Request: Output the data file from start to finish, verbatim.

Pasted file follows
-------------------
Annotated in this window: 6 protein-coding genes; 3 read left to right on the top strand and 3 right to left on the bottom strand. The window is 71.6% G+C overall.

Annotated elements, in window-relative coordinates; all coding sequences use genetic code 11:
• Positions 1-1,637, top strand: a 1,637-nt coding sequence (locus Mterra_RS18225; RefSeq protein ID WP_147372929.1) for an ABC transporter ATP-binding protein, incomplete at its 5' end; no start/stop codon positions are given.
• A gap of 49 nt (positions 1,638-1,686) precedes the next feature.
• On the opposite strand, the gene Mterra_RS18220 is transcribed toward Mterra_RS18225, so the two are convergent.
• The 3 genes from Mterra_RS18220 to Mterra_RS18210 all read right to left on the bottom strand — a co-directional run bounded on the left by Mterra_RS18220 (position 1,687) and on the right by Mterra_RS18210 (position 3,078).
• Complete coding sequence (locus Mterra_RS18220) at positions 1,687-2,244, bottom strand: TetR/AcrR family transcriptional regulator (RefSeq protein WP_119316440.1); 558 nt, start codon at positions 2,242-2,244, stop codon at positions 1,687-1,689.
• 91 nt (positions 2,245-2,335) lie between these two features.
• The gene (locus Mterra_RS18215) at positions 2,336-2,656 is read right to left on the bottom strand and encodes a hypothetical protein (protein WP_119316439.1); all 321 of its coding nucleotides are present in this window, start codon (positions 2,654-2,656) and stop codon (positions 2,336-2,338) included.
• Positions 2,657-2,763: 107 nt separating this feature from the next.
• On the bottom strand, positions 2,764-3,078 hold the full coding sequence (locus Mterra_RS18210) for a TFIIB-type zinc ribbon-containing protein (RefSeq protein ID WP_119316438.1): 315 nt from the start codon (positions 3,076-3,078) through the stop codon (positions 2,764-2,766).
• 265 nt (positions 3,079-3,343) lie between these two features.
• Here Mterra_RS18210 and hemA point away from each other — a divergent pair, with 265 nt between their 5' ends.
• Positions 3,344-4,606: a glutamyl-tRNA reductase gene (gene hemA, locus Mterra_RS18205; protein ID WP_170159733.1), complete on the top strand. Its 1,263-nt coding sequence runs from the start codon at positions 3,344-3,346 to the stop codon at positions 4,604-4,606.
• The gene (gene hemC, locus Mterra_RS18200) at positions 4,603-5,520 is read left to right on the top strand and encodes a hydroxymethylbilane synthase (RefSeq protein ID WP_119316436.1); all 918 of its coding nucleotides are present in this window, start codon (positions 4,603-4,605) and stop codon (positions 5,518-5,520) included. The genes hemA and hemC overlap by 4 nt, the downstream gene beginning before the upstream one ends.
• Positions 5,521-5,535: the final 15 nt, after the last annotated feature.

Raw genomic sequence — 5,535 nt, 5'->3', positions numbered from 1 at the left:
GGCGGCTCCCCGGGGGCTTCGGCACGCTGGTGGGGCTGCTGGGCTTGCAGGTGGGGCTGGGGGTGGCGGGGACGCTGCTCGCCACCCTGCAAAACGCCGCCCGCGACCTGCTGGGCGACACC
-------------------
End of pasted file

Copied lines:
Annotated in this window: 6 protein-coding genes; 3 read left to right on the top strand and 3 right to left on the bottom strand. The window is 71.6% G+C overall.

Annotated elements, in window-relative coordinates; all coding sequences use genetic code 11:
• Positions 1-1,637, top strand: a 1,637-nt coding sequence (locus Mterra_RS18225; RefSeq protein ID WP_147372929.1) for an ABC transporter ATP-binding protein, incomplete at its 5' end; no start/stop codon positions are given.
• A gap of 49 nt (positions 1,638-1,686) precedes the next feature.
• On the opposite strand, the gene Mterra_RS18220 is transcribed toward Mterra_RS18225, so the two are convergent.
• The 3 genes from Mterra_RS18220 to Mterra_RS18210 all read right to left on the bottom strand — a co-directional run bounded on the left by Mterra_RS18220 (position 1,687) and on the right by Mterra_RS18210 (position 3,078).
• Complete coding sequence (locus Mterra_RS18220) at positions 1,687-2,244, bottom strand: TetR/AcrR family transcriptional regulator (RefSeq protein WP_119316440.1); 558 nt, start codon at positions 2,242-2,244, stop codon at positions 1,687-1,689.
• 91 nt (positions 2,245-2,335) lie between these two features.
• The gene (locus Mterra_RS18215) at positions 2,336-2,656 is read right to left on the bottom strand and encodes a hypothetical protein (protein WP_119316439.1); all 321 of its coding nucleotides are present in this window, start codon (positions 2,654-2,656) and stop codon (positions 2,336-2,338) included.
• Positions 2,657-2,763: 107 nt separating this feature from the next.
• On the bottom strand, positions 2,764-3,078 hold the full coding sequence (locus Mterra_RS18210) for a TFIIB-type zinc ribbon-containing protein (RefSeq protein ID WP_119316438.1): 315 nt from the start codon (positions 3,076-3,078) through the stop codon (positions 2,764-2,766).
• 265 nt (positions 3,079-3,343) lie between these two features.
• Here Mterra_RS18210 and hemA point away from each other — a divergent pair, with 265 nt between their 5' ends.
• Positions 3,344-4,606: a glutamyl-tRNA reductase gene (gene hemA, locus Mterra_RS18205; protein ID WP_170159733.1), complete on the top strand. Its 1,263-nt coding sequence runs from the start codon at positions 3,344-3,346 to the stop codon at positions 4,604-4,606.
• The gene (gene hemC, locus Mterra_RS18200) at positions 4,603-5,520 is read left to right on the top strand and encodes a hydroxymethylbilane synthase (RefSeq protein ID WP_119316436.1); all 918 of its coding nucleotides are present in this window, start codon (positions 4,603-4,605) and stop codon (positions 5,518-5,520) included. The genes hemA and hemC overlap by 4 nt, the downstream gene beginning before the upstream one ends.
• Positions 5,521-5,535: the final 15 nt, after the last annotated feature.

Raw genomic sequence — 5,535 nt, 5'->3', positions numbered from 1 at the left:
GGCGGCTCCCCGGGGGCTTCGGCACGCTGGTGGGGCTGCTGGGCTTGCAGGTGGGGCTGGGGGTGGCGGGGACGCTGCTCGCCACCCTGCAAAACGCCGCCCGCGACCTGCTGGGCGACACC